Governing bodies took upon this methodology, because people could defer to pay costs/expenses whilst choosing to recognize income/revenues received in cash for a subsequent year in the current year – all in an effort to make profits inaccurately rosier.

    Anhyooo my two fils – don’t mean to bore ya 🙂

  4. Oh never bored! I really appreciate the insights. I admittedly was slightly defensive at the beginning. Opening up your books to complete strangers is hard. But I have a genuine desire to learn what the best practices are and so I am naturally receptive to suggestions. Once I form my own opinions on how things are best done, I would probably be less inclined to listen to auditors. You have to remember, auditors don’t always share the same priorities a business-owner does. So, interests will differ.

    So what you’re saying is, with accrual accounting, you recognize you put down what ‘should’ happen, whereas in cash accounting you put down what ‘actually’ is happening.

    I don’t understand why I wouldn’t be able to say, I’ve invoiced my client $25k for a job in April, instead of putting it in only when they actually pay me the $25k. After all, clients may or may not pay on time.

    And how would I add the income on a second year (or a different period?), because a P&L statement will tell you what your receivables are, vs. cash-in-hand. Doesn’t that sort it out?

  5. hmmm I don’t my last response here….?

  6. “You have to remember, auditors don’t always share the same priorities a business-owner does. So, interests will differ”

    Spot on! Even the toughest/transparent/self proclaimed righteous auditors switch hats, when they become bu sines-owners 🙂

    Re: Invoiced client 25k: well it depends on a few things. Assuming the job was completed from start to finish in April, and you invoiced 25k in April – you should be able to recognize all 25k to revenues. Dr AR i(n Balance sheet) Cr Revenues (in P&L). This is the concept of accrual accounting – you recognize your income in the month “earned” – not when the cash is received.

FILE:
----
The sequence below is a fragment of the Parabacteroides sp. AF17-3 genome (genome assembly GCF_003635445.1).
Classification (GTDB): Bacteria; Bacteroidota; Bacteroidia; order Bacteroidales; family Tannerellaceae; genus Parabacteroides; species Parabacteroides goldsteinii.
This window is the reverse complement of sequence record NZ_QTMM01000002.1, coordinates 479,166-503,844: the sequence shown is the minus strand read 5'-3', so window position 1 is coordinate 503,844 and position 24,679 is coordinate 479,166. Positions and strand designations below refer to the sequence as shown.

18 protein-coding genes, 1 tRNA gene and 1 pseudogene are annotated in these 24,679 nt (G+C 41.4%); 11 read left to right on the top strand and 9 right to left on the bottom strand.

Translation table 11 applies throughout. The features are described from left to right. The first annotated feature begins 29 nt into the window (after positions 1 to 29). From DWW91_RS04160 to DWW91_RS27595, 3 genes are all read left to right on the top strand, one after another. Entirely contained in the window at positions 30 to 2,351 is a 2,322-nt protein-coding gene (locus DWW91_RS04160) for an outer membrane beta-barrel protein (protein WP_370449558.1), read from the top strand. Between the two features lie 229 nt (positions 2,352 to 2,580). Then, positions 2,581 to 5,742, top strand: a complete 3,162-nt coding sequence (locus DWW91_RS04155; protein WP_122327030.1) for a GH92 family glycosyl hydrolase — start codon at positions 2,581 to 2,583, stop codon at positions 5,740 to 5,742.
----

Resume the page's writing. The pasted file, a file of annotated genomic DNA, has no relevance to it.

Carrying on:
In cash accounting you would recognize the 25k only when your client paid you. Say the client paid you in Sept – you’d recognize revenues of 25k in Sept – this practice isn’t in conformity with Generally Accepted Accounting Principles (GAAP)

    Re: income for subsequent years. Well it depends if you actually earned the income in the current year.

    Say you’ve got a 30k project that wrapped up in Nov 07 – however your client paid in Feb 08. In accrual basis you would recognize all 30k to income in Nov 07. It does not matter the client pays you only after 90 days and in the following year.

    Alternatively say you invoiced a client who paid you 30k in Nov 07 (as an advance payment) for a project to be started and completed in the month of Feb 08 – under accrual basis you shall not recognize any revenues in Nov 07 – shall do so on project completion in Feb 08.

    An aggressive firm would take cash received to income even though it wasn’t actually “earned” and perhaps also chose to defer costs. Say they had to pay a major vendor for various costs incurred in Dec 07 – but actually paid the vendor in Feb 08. Such costs should be recognized to P&L in Dec 07 when “incurred” and not when paid out in Feb 08.

  7. P&L statements inform of costs actually incurred and revenues actually earned for the year.

    Your balance sheet shall tell you – revenues that are yet to be received in cash (AR) and costs that are yet to be paid (Accounts Payable).